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Dog Peeing a Lot: When to Worry & What to Do (Vet Answer)

Dr. Paola Cuevas, MVZ (Vet)

By Dr. Paola Cuevas, MVZ (Vet)

dog pee on wooden floor

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Written by

Dr. Paola Cuevas

MVZ (Veterinarian)

The information is current and up-to-date in accordance with the latest veterinarian research.

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If you have recently noticed that your dog is peeing more than usual, either because it is asking to be left out more often or because you have noticed an increase in the frequency of the dog’s urination, it is very important to examine the case in detail. Detailed observations and some general information should help you to be able to distinguish between behavioral environmental or medical causes of this condition.

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Possible Causes for a Dog Peeing a Lot

  • Age-related
  • Territorial
  • Environmental or Compensatory
  • Medical
    • a. Incontinence
    • b. Drug-induced
    • c. Disease
      • i. Urinary tract infection
      • ii. Endocrinopathy
      • iii. Diabetes
      • iv. Kidney disease
      • v. Hepatic disease
akita inu puppy peed in the carpet
Image Credit: New Africa, Shutterstock

How Do I Know if This Is Behavioral or Medical Related?

As a dog owner, your observations are a very valuable asset in understanding behavioral problems. Your observations are also very helpful while building up a complete medical history that will aid the veterinarian to accurately diagnose a disease if that’s the case.

As a general rule, you must be able to clearly distinguish when a dog is peeing, from when a dog is marking or when a dog is involuntary leaking urine.

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Age-Related Factors That Affect Urination

Generally, puppies that are still learning to control their bladders urinate more frequently than fully grown dogs. On average, a puppy urinates once every 2 hours, and that is considered normal.

Unfortunately, in some cases, owners usually fail to observe their adult dog’s normal urination habits. Once the pet learns how to “go outside” and they no longer have to deal with a mess, urine does not even cross by their mind, ever again.

It is always a good dog owner practice to keep a close eye on your dog and familiarize yourself with its urinating habits. This will allow you to have a baseline of what is normal for your dog and you will be able to notice any potential problem earlier.  On average, an adult dog urinates every 4 or 6 hours.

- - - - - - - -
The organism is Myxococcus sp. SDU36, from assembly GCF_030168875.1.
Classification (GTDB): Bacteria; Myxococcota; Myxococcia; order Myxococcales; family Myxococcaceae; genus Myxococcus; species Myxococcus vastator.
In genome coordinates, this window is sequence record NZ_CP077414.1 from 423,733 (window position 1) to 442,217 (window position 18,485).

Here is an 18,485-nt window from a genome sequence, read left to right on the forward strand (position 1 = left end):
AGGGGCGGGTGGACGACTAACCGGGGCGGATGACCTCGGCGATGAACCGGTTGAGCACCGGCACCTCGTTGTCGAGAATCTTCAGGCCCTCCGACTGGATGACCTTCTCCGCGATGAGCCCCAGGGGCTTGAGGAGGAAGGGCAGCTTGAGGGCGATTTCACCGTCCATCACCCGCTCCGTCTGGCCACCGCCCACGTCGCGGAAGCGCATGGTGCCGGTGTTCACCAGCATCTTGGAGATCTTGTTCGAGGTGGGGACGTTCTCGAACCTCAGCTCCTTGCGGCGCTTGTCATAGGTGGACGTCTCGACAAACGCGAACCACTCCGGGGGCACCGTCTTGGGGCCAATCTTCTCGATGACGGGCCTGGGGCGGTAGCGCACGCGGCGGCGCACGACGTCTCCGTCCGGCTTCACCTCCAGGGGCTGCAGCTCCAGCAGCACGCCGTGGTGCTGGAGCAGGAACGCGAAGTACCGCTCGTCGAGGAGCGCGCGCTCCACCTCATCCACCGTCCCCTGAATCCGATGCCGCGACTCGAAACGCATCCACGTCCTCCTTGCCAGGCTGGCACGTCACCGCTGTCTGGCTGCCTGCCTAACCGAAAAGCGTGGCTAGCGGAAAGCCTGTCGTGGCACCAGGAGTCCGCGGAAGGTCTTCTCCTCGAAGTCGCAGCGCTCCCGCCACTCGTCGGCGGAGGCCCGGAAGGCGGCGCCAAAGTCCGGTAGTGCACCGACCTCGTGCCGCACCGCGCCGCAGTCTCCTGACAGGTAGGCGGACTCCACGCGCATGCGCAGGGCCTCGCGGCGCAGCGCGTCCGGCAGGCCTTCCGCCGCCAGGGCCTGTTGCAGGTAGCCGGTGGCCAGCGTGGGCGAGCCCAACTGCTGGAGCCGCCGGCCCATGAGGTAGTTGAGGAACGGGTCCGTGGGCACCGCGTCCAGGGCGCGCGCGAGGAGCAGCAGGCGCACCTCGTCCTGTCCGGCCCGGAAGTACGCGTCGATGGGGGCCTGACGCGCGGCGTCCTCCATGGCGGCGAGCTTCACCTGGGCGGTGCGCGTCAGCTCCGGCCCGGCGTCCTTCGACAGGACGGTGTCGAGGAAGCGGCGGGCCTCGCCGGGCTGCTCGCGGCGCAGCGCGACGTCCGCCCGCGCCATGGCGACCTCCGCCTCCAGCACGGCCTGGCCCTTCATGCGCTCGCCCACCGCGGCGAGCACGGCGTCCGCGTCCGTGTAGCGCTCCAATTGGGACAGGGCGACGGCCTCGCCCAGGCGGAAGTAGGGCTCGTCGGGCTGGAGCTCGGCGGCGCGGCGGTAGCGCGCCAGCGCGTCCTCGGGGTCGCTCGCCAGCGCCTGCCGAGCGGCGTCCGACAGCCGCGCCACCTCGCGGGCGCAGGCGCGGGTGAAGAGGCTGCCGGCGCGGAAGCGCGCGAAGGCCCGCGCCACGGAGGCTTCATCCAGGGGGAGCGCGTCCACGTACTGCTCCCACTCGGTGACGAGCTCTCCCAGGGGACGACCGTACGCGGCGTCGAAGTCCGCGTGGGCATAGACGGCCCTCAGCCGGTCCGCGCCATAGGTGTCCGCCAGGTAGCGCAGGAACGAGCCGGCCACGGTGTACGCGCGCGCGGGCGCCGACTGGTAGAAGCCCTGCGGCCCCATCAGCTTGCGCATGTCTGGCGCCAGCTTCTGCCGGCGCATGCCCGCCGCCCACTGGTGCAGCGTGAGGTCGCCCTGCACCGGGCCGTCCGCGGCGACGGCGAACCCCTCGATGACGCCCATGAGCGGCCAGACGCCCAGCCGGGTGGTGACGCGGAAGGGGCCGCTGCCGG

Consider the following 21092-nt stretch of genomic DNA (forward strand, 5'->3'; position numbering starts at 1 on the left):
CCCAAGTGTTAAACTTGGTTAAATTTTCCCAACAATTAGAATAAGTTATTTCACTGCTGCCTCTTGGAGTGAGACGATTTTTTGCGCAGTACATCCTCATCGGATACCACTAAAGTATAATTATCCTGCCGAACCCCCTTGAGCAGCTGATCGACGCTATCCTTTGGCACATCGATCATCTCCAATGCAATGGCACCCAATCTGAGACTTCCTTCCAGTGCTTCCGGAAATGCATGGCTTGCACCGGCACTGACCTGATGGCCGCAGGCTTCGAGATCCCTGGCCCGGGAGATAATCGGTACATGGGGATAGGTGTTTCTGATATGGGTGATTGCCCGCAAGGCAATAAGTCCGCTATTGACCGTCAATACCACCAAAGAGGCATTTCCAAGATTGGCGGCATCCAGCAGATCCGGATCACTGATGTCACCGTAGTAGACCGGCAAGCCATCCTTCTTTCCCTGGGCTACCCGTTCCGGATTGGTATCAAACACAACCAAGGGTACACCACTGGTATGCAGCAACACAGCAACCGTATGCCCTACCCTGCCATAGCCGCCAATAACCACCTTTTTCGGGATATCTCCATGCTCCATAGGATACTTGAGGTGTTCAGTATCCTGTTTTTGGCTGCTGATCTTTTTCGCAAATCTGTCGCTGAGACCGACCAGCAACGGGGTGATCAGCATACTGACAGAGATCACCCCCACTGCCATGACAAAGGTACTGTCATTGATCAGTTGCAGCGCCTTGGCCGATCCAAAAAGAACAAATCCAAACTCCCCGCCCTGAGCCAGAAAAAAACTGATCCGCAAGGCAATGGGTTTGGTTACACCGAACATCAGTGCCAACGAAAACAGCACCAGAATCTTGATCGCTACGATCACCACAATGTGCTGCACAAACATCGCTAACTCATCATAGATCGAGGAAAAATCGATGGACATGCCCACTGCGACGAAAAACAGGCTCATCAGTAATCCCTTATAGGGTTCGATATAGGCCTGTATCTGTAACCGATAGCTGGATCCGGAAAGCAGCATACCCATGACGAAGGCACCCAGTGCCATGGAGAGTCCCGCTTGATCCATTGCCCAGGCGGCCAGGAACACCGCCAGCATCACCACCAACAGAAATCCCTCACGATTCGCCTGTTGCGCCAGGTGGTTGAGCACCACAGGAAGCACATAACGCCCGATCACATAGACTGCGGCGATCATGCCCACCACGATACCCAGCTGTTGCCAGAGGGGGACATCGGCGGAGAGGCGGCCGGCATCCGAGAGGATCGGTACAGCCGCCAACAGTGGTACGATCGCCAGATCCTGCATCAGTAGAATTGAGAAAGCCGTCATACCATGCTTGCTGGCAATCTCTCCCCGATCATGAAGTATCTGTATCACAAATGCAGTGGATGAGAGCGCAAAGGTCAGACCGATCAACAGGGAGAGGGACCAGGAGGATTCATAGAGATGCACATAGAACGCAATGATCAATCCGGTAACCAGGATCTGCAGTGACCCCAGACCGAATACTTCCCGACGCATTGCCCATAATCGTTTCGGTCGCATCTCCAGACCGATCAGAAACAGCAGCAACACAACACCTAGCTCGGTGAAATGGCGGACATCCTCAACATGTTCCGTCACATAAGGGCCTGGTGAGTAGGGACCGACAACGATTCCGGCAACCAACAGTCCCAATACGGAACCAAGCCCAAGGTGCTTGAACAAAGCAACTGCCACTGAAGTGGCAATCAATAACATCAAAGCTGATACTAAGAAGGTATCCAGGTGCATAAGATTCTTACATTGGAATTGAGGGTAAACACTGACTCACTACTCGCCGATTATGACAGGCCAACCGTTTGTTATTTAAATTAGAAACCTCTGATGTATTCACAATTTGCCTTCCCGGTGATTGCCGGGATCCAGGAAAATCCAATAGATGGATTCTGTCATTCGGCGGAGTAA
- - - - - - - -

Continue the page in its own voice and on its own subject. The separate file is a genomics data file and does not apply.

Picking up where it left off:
Territorial Factors That Affect Urination

Dogs use their urine to mark territory. This behavior is first observed in dogs after they reach the third month of age. Dogs mark the territory where they live, the paths where they walk, objects, and more. It is a way of social communication between dogs. Marking is more common in unneutered males and unspayed females. This suggests marking it is also a way of communicating reproductive and hormonal status. It has been observed that marking behavior in females correlates with the time just before and during their ovulation or heat.

If you are a first-time dog owner, it is very important to familiarize yourself with how to tell marking apart for urination. Generally, marking is brief, only a small volume of urine is expelled, and frequently marking is constantly repeated in the same spots or sites. Marking is part of the normal behavior of dogs. Sometimes, excessive marking can become an issue know as problematic marking; this is a behavioral problem and not a medical problem.

dog peeing on concrete
Image Credit: Kwan Kajornsiri, Shutterstock

Other Behavioral Factors That Affect Urination

Other behavioral factors that can cause dogs to urinate are anxiety and excitement. Some of the factors that add to the dog’s anxiety are new dogs in or near their territory, separation anxiety caused by their owners being absent for prolonged periods, and the addition of new, unknown objects or noises to their environment, among others.

Some dogs urinate out of excitement, such as when the owner returns home or when they anticipate something that they like. If the dog is urinating while moving the tail simultaneously, most likely it is excitement urination.